In the parable of the lost son(s), Jesus tells of a son that must go out and experience the world, forsaking his father and wasting his inheritance. After the young man hits rock bottom, he comes back home humiliated and hoping to work in the stable as one of his father’s workers. But to our surprise, the father rushes out to greet his son and throws a great big party for him. We have come to call this young man the prodigal son and there is far too much nuance to go into here.
For many Christians, the story ends there. Not because there isn’t more to the parable, but it makes it easier for many to talk about the foolishness and arrogance of the first son and the wise generosity of the father. Our own arrogance blinds us to the second son.
As Jesus continues, he speaks of the other son, the older, who is jealous of his father’s generosity. In giving the younger son his inheritance early, everything left of the estate is his. The party his father throws for his brother comes from his inheritance. In anger, the elder son leaves what is essentially his own party, himself betraying his father. The parable ends with the father disrespected, now by the elder son, and going out to convince him to rejoin the party.
In The Prodigal God, Tim Keller uses this parable to describe two different types of people with two different ways of engaging the world, each represented by the two brothers. One type needs to experience the world, make mistakes, and seek forgiveness. The other needs to stay behind, work hard, only to be disappointed when GOD treats both kinds equally. Several parables sound this same theme of equality, most notably the parable of the workers that are all paid the same, regardless of how long they were in the field.
These two brothers make a great example for how we might see one another. There are some that need to race ahead while others hold back; some splurge while others skimp; some struggle with seeking forgiveness and others that struggle with witnessing it. And sometimes we are both at the same time.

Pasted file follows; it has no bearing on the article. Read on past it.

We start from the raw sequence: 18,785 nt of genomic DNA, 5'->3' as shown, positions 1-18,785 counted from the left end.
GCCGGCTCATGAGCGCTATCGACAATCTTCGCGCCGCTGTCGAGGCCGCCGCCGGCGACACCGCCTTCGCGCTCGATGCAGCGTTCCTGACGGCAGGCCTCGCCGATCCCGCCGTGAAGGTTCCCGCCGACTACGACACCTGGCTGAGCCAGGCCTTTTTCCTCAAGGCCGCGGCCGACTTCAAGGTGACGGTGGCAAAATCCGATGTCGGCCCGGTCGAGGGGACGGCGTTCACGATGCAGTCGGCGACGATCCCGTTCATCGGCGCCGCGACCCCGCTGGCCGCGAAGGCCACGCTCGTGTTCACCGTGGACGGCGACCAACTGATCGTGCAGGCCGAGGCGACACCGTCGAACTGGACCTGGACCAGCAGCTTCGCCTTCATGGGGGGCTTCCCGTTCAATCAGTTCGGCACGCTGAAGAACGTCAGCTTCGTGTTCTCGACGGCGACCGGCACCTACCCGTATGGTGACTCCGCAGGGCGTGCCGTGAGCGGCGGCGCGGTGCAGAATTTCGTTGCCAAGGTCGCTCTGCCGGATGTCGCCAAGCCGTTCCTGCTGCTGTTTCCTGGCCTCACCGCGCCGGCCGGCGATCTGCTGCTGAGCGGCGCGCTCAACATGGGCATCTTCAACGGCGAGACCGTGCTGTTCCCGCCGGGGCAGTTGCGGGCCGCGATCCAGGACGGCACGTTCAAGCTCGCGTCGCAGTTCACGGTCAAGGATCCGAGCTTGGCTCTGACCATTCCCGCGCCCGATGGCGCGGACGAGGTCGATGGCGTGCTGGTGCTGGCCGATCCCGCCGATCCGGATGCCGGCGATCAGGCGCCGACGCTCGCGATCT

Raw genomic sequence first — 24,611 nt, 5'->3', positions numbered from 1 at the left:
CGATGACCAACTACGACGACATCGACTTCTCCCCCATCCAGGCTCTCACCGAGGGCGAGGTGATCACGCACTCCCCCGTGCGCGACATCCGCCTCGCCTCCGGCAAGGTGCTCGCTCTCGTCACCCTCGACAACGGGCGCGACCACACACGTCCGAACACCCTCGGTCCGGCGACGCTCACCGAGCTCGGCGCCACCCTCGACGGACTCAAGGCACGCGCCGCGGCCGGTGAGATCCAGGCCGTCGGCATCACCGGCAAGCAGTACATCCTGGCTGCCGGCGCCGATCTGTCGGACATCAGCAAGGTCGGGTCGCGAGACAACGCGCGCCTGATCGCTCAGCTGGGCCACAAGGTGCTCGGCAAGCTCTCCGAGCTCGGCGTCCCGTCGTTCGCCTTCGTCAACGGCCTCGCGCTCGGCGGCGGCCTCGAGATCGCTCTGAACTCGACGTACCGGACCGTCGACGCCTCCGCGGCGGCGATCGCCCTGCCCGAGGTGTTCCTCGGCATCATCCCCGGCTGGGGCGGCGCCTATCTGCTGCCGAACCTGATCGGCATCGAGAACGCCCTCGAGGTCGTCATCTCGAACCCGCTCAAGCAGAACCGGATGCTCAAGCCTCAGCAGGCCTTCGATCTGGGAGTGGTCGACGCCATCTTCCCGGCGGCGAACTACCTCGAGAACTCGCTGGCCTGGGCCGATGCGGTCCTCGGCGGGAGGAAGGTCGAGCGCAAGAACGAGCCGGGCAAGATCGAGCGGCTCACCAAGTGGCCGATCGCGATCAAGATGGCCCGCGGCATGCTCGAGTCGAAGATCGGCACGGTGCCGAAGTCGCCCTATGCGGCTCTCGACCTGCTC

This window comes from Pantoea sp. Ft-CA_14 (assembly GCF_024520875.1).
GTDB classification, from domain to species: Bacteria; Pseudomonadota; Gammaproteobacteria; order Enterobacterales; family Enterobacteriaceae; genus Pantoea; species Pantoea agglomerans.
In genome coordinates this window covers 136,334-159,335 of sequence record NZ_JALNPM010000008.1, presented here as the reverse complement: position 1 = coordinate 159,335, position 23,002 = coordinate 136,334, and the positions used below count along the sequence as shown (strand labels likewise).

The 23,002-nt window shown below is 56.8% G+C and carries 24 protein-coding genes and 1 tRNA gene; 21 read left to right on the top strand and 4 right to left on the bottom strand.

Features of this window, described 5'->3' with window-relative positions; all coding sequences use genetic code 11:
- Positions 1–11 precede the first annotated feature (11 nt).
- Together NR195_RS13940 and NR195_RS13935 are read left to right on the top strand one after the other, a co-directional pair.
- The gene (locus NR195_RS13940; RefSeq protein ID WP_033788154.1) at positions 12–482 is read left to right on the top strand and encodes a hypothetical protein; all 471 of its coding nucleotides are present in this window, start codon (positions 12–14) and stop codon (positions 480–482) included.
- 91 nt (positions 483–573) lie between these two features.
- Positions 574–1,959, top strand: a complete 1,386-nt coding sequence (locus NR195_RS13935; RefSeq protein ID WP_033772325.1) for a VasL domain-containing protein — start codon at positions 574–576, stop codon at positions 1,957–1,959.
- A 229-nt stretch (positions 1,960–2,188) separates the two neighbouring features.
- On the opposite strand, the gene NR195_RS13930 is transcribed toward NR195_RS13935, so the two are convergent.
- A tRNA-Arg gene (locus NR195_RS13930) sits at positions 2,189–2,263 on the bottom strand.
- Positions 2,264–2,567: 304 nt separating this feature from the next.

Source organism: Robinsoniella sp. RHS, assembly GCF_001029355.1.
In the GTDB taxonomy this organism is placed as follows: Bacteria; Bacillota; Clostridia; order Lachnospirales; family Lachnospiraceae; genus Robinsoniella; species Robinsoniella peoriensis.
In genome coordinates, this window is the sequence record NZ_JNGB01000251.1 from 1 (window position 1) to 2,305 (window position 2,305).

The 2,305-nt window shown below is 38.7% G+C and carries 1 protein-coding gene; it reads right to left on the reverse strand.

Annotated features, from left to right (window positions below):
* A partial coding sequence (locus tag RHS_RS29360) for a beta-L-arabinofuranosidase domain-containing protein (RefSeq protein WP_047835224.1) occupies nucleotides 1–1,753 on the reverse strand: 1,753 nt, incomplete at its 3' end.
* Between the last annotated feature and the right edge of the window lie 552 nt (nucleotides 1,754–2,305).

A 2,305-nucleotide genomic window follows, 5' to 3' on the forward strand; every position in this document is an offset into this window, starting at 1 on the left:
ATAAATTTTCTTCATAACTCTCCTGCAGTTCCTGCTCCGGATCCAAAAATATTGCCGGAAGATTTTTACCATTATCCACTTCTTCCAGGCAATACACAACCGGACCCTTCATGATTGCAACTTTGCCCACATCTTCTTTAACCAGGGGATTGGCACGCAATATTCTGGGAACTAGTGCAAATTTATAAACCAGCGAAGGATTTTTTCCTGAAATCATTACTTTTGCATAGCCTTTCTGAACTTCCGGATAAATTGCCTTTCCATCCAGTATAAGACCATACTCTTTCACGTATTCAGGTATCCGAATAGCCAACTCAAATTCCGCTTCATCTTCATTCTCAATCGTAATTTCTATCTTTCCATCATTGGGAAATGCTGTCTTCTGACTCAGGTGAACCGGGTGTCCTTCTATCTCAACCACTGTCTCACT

This parable, about the nature of the two sons who struggle with how they learn and experience relationship and how they deal with a radical understanding of forgiveness, fairness, and community; it came to me as I reflected on the idea of change. This rich, multi-layered story has many avenues to explore, and I encourage you to read or watch the video of The Prodigal God to explore several of them. But I am focused on this one idea of change.
We often describe change as an alteration of current existence or something that is too disruptive to the existential flow of society. It is treated as something to fear and made into an Unknown vs. Known dual. But what if we recognize not the nature of change, but the nature of our relationship to it? What if we cast ourselves as one of these two brothers and recognize which of us needs to experience something to understand it and which of us need to recognize that hard work into one system is not the peak of existence, but simply its purpose?
I have many thoughts on change, which I’ll discuss here for a while. But I’ll leave you with a simple question: am I the one who is always madly and hopelessly in love with change or the one that needs to realize that to love at all, one must learn to change?